The chronology and tectonic style of landscape evolution along the elevated Atlantic continental margin of South Africa resolved by joint apatite fission track and U-Th-Sm-He thermochronologyReportar como inadecuado




The chronology and tectonic style of landscape evolution along the elevated Atlantic continental margin of South Africa resolved by joint apatite fission track and U-Th-Sm-He thermochronology - Descarga este documento en PDF. Documentación en PDF para descargar gratis. Disponible también para leer online.

1 School of Geographical and Earth Sciences 2 Scottish Universities Environmental Research Centre 3 GR - Géosciences Rennes 4 Department of Earth Sciences, University College London 5 Department of Earth and Planetary Sciences

Abstract : Atlantic-type continental margins have long been considered - passive - tectonic settings throughout the entire postrift phase. Recent studies question the long-term stability of these margins and have shown that postrift uplift and reactivation of preexisting structures may be a common feature of a continental margin-s evolution. The Namaqualand sector of the western continental margin of South Africa is characterized by a ubiquitously faulted basement but lacks preservation of younger geological strata to constrain postrift tectonic fault activity. Here we present the first systematic study using joint apatite fission track and apatite U-Th-Sm-He thermochronology to achieve a better understanding on the chronology and tectonic style of landscape evolution across this region. Apatite fission track ages range from 58.3 ± 2.6 to 132.2 ± 3.6 Ma, with mean track lengths between 10.9 ± 0.19 and 14.35 ± 0.22 μm, and mean U-Th-Sm-He sample ages range from 55.8 ± 31.3 to 120.6 ± 31.4 Ma. Joint inverse modeling of these data reveals two distinct episodes of cooling at approximately 150–130 Ma and 110–90 Ma with limited cooling during the Cenozoic. Estimates of denudation based on these thermal histories predict approximately 1–3 km of denudation coinciding with two major tectonic events. The first event, during the Early Cretaceous, was driven by continental rifting and the development and removal of synrift topography. The second event, during the Late Cretaceous, includes localized reactivation of basement structures as well as regional mantle-driven uplift. Relative tectonic stability prevailed during the Cenozoic, and regional denudation over this time is constrained to be less than 1 km.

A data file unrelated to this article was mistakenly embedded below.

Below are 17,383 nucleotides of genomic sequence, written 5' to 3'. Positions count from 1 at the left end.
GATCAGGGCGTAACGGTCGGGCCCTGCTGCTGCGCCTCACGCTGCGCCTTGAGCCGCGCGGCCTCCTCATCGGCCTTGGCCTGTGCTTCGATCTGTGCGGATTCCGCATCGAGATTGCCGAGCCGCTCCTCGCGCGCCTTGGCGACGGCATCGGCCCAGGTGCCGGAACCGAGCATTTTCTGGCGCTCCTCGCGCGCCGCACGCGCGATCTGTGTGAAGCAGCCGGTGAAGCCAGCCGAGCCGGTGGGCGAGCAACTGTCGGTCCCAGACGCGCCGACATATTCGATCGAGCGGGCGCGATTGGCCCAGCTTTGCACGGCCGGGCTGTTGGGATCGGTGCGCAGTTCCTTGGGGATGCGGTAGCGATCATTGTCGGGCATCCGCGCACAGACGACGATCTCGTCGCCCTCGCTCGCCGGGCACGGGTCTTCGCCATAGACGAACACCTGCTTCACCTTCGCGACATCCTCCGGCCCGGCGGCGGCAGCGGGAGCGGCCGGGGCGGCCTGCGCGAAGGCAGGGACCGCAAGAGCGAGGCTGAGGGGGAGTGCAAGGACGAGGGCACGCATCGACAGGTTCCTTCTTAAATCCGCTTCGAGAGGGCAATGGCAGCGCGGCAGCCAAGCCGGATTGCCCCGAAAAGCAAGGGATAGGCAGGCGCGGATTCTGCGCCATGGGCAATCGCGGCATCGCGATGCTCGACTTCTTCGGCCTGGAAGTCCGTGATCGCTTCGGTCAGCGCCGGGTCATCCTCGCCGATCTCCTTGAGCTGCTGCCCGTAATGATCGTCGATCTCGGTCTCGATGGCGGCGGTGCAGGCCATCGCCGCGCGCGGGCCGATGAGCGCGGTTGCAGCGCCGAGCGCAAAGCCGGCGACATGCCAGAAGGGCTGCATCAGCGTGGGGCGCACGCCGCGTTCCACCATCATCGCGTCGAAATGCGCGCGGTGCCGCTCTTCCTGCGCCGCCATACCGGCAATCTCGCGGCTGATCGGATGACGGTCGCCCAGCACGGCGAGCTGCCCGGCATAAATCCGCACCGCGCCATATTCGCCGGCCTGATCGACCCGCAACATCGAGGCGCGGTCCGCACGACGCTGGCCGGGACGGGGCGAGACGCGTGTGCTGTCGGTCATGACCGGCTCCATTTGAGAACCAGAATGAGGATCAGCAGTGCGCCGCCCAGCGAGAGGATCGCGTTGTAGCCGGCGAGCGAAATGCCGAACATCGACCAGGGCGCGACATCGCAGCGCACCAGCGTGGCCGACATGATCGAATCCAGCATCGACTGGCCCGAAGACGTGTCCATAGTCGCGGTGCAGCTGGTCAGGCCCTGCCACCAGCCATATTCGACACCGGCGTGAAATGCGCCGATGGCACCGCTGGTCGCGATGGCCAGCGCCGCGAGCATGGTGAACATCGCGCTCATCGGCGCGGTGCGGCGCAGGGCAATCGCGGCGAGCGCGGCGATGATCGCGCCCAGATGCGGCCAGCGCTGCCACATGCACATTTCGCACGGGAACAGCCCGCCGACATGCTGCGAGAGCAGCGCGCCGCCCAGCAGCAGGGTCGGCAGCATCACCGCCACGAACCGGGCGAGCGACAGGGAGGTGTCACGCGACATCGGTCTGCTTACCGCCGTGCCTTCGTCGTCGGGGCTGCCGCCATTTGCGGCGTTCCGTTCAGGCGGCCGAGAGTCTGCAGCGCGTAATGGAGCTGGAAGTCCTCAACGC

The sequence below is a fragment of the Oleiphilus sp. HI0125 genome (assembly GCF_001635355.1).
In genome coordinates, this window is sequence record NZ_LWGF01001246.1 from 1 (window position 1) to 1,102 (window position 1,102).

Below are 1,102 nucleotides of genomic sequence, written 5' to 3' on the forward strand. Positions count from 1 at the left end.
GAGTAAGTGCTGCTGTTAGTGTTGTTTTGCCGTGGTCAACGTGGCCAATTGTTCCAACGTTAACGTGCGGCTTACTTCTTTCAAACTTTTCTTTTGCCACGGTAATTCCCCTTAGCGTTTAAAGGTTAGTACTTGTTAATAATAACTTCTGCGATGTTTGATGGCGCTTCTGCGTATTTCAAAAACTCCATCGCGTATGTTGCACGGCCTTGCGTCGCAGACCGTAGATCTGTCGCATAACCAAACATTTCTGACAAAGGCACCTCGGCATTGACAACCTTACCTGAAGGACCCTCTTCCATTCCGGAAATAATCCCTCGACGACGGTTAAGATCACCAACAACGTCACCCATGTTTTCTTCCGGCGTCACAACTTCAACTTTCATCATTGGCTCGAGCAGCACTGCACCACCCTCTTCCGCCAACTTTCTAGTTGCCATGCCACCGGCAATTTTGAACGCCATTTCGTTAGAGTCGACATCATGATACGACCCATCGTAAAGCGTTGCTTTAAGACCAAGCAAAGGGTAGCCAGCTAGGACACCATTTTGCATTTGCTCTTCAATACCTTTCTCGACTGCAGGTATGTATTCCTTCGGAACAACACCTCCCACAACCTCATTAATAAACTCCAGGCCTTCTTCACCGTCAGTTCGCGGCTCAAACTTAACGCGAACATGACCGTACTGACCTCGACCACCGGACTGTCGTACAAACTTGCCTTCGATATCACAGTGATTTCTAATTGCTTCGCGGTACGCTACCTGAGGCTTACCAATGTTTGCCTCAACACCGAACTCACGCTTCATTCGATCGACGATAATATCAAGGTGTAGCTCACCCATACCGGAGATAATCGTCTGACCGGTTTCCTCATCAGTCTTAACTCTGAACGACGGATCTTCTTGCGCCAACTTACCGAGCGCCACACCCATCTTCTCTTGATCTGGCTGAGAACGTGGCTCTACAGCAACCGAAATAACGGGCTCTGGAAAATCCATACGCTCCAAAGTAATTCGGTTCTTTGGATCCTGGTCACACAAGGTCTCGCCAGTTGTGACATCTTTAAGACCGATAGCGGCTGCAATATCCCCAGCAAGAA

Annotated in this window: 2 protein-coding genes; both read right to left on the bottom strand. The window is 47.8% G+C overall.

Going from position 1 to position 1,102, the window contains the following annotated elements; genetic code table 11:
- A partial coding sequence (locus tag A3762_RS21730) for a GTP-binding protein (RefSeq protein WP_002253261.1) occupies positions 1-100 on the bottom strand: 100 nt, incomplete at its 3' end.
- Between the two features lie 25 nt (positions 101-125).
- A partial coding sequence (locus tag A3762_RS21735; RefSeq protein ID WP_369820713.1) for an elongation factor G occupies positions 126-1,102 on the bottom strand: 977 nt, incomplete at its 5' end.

Autor: Mark Wildman - Roderick Brown - Romain Beucher - Cristina Persano - Fin Stuart - Kerry Gallagher - James Schwanethal - Andrew Car

Fuente: https://hal.archives-ouvertes.fr/



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